Pasto Agricultural Museum participates in Apollo 11 anniversary event

Kelly Jedrzejewski
July 09, 2019

UNIVERSITY PARK, Pa. -- Tuesday, July 16, marks the 50th anniversary of the Apollo 11 mission’s Saturn V rocket launch. Three Penn State colleges, the NASA Pennsylvania Space Grant Consortium and the Pasto Agricultural Museum will mark the occasion with a free family event that will include a simultaneous rocket launch, hands-on activities, exhibits and demonstrations.

The event will take place from 8:30 a.m. to 1 p.m. at the Ag Progress Days site at the Russell E. Larson Agricultural Research Center in Ferguson Township, 9 miles southwest of State College on state Route 45.

The Pasto Agricultural Museum will feature a special “Food on the Go” presentation with hands-on activities from 8:30 a.m. to 2 p.m. Special programming will connect topics related to the history of food and travel -- from the Vikings to Oregon Trail emigrants to a more modern family car ride to grandma’s house.

Rita Graef, curator of the Pasto Agricultural Museum, explained that travelers have been packing food for long journeys since the beginning of time. “Food availability, packaging and nutrition are important considerations that our hands-on activities explore,” she said.

Museum visitors can identify menus on a food timeline and decide how they would pack for a trip across the country versus one into outer space. Visitors also will be able to taste samples of freeze-dried food provided by the Pennsylvania Space Grant Consortium.

Graef said the links between the history of agriculture and NASA’s space program are strong. “Like all explorers before them, astronauts need to eat,” she said. “Conditions such as weather, location, soil, water availability and energy needed by travelers will affect what food is packed for any trip. We use the same science to understand issues and options whether we are considering 1859 recommendations to pack bacon in bran for the 2,000-mile journey by wagon across the desert or rehydrating freeze-dried cubes for space food in 1969.”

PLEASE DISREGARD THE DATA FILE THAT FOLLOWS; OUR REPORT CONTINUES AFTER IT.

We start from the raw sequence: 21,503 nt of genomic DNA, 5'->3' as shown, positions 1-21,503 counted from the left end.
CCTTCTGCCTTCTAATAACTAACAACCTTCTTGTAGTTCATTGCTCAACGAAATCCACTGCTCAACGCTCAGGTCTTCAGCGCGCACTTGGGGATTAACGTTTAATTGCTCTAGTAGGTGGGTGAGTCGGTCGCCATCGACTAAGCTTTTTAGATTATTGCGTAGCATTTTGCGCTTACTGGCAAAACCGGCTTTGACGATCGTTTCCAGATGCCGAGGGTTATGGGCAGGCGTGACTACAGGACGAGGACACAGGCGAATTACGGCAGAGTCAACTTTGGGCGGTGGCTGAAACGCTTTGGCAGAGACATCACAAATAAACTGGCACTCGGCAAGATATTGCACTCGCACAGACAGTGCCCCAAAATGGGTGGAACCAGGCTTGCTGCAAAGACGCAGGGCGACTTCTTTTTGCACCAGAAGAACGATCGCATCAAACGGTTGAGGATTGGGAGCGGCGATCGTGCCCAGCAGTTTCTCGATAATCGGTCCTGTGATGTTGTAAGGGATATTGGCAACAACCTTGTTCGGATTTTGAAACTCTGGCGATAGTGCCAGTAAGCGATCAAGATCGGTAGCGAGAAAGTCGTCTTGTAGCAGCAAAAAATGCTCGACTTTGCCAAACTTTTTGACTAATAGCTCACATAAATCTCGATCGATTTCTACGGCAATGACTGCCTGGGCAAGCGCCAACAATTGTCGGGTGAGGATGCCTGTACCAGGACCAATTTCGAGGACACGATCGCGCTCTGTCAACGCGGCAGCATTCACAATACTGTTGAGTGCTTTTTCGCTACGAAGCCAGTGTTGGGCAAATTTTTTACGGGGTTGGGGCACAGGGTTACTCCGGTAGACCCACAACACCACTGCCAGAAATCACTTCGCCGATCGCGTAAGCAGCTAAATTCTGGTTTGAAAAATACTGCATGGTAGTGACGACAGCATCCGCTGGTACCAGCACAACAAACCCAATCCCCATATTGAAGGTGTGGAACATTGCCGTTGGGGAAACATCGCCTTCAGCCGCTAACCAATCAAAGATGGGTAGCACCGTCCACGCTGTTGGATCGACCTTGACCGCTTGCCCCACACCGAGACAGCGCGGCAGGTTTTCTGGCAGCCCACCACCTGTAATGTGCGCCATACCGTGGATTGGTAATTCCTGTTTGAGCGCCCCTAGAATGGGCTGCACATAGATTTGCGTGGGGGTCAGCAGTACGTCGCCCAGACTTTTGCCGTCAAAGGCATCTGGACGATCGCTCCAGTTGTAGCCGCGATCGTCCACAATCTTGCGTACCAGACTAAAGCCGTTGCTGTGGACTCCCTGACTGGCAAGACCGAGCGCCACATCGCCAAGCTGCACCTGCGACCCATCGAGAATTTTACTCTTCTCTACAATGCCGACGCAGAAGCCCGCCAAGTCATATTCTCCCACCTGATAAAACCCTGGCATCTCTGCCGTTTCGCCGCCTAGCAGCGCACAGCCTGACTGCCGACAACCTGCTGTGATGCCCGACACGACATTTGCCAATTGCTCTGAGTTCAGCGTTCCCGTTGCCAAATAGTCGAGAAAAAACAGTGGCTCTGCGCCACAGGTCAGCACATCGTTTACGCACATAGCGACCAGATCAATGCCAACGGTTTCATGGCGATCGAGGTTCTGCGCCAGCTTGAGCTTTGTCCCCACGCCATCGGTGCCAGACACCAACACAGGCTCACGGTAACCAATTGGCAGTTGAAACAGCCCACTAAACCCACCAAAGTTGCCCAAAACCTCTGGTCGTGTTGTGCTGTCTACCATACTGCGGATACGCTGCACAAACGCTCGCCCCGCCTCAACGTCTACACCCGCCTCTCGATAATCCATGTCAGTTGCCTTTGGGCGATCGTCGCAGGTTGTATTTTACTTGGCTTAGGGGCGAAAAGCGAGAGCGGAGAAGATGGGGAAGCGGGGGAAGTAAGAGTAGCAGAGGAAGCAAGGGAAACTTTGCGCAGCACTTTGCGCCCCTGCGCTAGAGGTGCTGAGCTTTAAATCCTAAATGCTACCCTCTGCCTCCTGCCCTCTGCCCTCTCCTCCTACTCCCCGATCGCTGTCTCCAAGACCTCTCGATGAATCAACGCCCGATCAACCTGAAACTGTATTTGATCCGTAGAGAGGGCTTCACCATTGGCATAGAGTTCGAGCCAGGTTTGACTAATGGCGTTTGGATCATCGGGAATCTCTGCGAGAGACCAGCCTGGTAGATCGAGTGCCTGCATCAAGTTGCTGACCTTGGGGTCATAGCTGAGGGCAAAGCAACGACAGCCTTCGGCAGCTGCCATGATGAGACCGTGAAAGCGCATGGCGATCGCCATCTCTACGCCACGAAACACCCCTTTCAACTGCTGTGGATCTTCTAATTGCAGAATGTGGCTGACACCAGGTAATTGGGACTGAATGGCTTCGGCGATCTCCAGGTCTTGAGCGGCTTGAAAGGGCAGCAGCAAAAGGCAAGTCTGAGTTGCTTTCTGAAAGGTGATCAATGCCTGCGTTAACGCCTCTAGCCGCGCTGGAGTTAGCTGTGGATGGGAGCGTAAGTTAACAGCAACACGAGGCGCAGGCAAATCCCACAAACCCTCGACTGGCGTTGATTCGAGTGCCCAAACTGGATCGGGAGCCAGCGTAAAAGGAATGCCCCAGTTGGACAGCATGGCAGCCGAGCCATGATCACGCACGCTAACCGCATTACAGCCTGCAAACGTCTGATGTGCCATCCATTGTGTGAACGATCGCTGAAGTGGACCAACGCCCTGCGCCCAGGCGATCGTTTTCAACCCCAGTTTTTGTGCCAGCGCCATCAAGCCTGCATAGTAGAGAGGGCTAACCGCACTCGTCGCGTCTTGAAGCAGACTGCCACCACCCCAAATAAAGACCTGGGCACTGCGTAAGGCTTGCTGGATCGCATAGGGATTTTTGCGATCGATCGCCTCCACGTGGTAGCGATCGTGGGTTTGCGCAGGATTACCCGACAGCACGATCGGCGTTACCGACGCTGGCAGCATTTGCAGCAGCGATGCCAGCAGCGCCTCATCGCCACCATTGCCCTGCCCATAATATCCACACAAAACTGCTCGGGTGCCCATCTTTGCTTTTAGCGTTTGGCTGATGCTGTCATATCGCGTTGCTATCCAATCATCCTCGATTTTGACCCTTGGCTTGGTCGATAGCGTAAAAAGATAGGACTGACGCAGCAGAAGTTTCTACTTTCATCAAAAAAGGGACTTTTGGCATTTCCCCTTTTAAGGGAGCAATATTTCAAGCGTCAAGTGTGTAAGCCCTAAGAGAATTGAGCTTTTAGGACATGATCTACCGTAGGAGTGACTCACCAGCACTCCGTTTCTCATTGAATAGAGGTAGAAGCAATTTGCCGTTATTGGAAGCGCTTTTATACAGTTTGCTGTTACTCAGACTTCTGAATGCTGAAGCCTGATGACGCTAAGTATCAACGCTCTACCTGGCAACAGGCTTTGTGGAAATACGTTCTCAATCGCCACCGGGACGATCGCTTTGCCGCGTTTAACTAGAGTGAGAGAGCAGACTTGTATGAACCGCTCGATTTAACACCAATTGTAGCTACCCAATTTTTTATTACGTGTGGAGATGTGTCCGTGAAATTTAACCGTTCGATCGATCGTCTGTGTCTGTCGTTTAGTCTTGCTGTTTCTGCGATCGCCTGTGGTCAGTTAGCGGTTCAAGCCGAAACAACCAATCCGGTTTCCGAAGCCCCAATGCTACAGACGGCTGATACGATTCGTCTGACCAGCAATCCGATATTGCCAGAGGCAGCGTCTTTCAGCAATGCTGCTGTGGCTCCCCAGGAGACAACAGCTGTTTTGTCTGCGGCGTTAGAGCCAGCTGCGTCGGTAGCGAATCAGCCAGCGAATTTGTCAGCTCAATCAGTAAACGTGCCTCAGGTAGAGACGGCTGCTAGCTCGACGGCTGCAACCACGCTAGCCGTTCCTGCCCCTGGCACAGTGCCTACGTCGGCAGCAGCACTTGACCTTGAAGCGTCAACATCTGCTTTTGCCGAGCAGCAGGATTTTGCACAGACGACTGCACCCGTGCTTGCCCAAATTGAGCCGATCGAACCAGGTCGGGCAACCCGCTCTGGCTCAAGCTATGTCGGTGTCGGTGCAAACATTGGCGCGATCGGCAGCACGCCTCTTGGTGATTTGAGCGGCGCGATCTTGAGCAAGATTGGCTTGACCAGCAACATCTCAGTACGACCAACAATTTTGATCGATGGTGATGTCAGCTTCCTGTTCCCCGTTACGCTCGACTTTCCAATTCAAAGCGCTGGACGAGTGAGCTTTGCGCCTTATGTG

Thinking about food, food production and food packaging “back then” can help us understand what we do now and imagine future possibilities, Graef added. From global positioning systems to remote sensing to crop forecasting, technology developed by NASA is used throughout agriculture today. Graef recommends the article, NASA is Everywhere: Farming Tech with Roots in Space, for more information about the links between NASA and agriculture.

In addition to the rocket launch event, a celebration of the Apollo 11 moon landing will take place on Saturday, July 20, at The State Theatre in downtown State College. Former astronaut James Pawelczyk will speak, followed by a free showing of the “Apollo 11” film. Doors open at 6:15 p.m. with the evening’s events to begin at 7 p.m.

“Our mission is to connect Pennsylvania citizens to NASA resources and opportunities,” said Caitlin Teti, education coordinator for the Pennsylvania Space Grant Consortium. “With this event, we will not only celebrate the anniversary of the Apollo 11 mission but also will engage and inspire future generations to be excited about NASA’s work. Creating STEM opportunities that are equal parts exciting and educational for all members of the community and getting people interested about the past, present and future of space exploration is the best part of my job.”

Departments in the colleges of Agricultural SciencesEarth and Mineral SciencesEngineering, and the NASA Pennsylvania Space Grant Consortium are coordinating the event to highlight the importance of the Apollo 11 anniversary and STEM education.

More information is available at the 50th anniversary NASA Apollo 11 Rocket Launch webpage, The State Theatre’s webpage, or the PA Space Grant page or by contacting SpaceGrant@psu.edu.

(Media Contacts)

Last Updated July 17, 2019